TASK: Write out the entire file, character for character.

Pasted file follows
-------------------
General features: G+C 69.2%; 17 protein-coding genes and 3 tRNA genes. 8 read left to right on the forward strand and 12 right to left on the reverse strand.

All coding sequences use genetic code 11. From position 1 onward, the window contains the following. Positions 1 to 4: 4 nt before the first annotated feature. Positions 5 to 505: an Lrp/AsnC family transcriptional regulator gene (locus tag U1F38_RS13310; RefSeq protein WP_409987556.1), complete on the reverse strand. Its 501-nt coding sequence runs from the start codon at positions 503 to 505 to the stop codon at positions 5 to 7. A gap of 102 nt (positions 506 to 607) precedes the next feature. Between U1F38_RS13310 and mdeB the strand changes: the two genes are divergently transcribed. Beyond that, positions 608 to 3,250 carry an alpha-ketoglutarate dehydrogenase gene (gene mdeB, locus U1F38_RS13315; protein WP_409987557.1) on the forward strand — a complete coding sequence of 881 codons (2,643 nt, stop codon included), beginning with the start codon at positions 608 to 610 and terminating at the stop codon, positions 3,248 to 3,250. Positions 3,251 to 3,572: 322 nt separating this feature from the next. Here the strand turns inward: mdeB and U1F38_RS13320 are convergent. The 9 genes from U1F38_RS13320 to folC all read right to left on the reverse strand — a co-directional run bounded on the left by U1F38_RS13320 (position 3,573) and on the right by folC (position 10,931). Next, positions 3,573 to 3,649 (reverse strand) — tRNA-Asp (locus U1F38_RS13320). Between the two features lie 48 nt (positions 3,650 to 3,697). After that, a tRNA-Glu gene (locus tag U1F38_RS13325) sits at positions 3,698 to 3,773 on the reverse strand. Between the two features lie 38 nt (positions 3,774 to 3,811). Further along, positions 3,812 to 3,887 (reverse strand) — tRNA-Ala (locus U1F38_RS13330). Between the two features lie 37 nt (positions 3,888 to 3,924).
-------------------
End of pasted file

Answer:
General features: G+C 69.2%; 17 protein-coding genes and 3 tRNA genes. 8 read left to right on the forward strand and 12 right to left on the reverse strand.

All coding sequences use genetic code 11. From position 1 onward, the window contains the following. Positions 1 to 4: 4 nt before the first annotated feature. Positions 5 to 505: an Lrp/AsnC family transcriptional regulator gene (locus tag U1F38_RS13310; RefSeq protein WP_409987556.1), complete on the reverse strand. Its 501-nt coding sequence runs from the start codon at positions 503 to 505 to the stop codon at positions 5 to 7. A gap of 102 nt (positions 506 to 607) precedes the next feature. Between U1F38_RS13310 and mdeB the strand changes: the two genes are divergently transcribed. Beyond that, positions 608 to 3,250 carry an alpha-ketoglutarate dehydrogenase gene (gene mdeB, locus U1F38_RS13315; protein WP_409987557.1) on the forward strand — a complete coding sequence of 881 codons (2,643 nt, stop codon included), beginning with the start codon at positions 608 to 610 and terminating at the stop codon, positions 3,248 to 3,250. Positions 3,251 to 3,572: 322 nt separating this feature from the next. Here the strand turns inward: mdeB and U1F38_RS13320 are convergent. The 9 genes from U1F38_RS13320 to folC all read right to left on the reverse strand — a co-directional run bounded on the left by U1F38_RS13320 (position 3,573) and on the right by folC (position 10,931). Next, positions 3,573 to 3,649 (reverse strand) — tRNA-Asp (locus U1F38_RS13320). Between the two features lie 48 nt (positions 3,650 to 3,697). After that, a tRNA-Glu gene (locus tag U1F38_RS13325) sits at positions 3,698 to 3,773 on the reverse strand. Between the two features lie 38 nt (positions 3,774 to 3,811). Further along, positions 3,812 to 3,887 (reverse strand) — tRNA-Ala (locus U1F38_RS13330). Between the two features lie 37 nt (positions 3,888 to 3,924).